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Law Clerks Remember Brown Court Deliberations

By Mark Scott

Buffalo, NY – All nine justices who ruled in the Brown vs. Board of Education school segregation case 50 years ago are now dead. But some of their law clerks survive. And Wednesday, they told the story of what went on behind closed doors in the Supreme Court.

The law clerks were just young men, fresh out of law school, when they arrived at the Supreme Court at what was perhaps the most exciting time in the court's history.

It was the early 1950s and people were starting to fight back against Plessy vs. Ferguson, an 1896 Supreme Court case that established the "separate but equal" standard in the nation. For African-Americans, it was "separate and unequal." Their schools were inferior, some without lunchrooms, music rooms, gyms or even bathrooms. By 1952, the Supreme Court agreed to hear five cases.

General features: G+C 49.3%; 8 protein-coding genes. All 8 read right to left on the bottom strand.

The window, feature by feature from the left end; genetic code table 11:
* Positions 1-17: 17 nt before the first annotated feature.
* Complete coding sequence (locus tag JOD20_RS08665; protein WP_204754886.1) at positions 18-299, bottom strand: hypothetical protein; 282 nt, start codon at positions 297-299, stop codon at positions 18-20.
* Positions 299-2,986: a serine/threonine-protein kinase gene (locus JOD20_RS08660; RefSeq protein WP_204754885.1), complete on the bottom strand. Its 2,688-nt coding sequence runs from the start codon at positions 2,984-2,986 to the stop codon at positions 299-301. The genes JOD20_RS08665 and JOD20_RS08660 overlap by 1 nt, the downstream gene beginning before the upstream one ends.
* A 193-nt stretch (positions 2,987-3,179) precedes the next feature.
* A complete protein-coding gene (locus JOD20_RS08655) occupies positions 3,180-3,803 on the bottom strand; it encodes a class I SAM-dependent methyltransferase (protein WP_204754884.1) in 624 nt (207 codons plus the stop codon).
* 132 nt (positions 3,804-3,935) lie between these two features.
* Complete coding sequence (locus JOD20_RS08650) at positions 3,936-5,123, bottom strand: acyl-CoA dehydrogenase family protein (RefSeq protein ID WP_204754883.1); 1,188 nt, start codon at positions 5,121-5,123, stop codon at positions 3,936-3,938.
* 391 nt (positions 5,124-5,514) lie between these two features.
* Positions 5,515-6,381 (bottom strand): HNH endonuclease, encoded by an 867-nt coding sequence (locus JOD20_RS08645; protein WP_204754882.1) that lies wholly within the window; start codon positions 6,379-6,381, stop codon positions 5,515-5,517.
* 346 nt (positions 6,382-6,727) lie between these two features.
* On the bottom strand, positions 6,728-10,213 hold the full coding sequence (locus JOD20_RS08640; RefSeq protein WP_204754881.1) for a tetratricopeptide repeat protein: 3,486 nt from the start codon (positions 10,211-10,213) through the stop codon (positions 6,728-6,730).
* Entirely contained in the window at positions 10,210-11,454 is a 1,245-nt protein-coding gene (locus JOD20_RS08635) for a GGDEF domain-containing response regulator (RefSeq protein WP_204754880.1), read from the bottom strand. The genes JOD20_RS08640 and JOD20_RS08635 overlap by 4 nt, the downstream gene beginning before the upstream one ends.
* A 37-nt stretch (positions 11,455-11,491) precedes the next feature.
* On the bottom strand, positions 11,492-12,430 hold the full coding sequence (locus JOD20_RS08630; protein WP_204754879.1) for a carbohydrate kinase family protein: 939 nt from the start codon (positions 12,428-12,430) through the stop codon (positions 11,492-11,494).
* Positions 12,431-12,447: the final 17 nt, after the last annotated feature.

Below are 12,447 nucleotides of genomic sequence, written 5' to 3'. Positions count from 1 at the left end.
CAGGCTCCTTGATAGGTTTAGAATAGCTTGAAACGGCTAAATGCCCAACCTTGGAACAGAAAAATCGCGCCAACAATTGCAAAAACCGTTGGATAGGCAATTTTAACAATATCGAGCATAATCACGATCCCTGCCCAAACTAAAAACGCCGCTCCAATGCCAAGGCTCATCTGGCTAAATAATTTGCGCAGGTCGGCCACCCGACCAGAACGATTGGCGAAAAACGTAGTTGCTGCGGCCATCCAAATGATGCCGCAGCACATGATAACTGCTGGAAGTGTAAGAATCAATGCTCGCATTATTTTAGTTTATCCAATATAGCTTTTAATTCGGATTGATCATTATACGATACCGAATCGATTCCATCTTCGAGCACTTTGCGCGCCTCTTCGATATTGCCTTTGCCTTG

Click the "listen" icon above to hear Mark Scott's story on the months leading up to the Brown vs. Board of Education decision.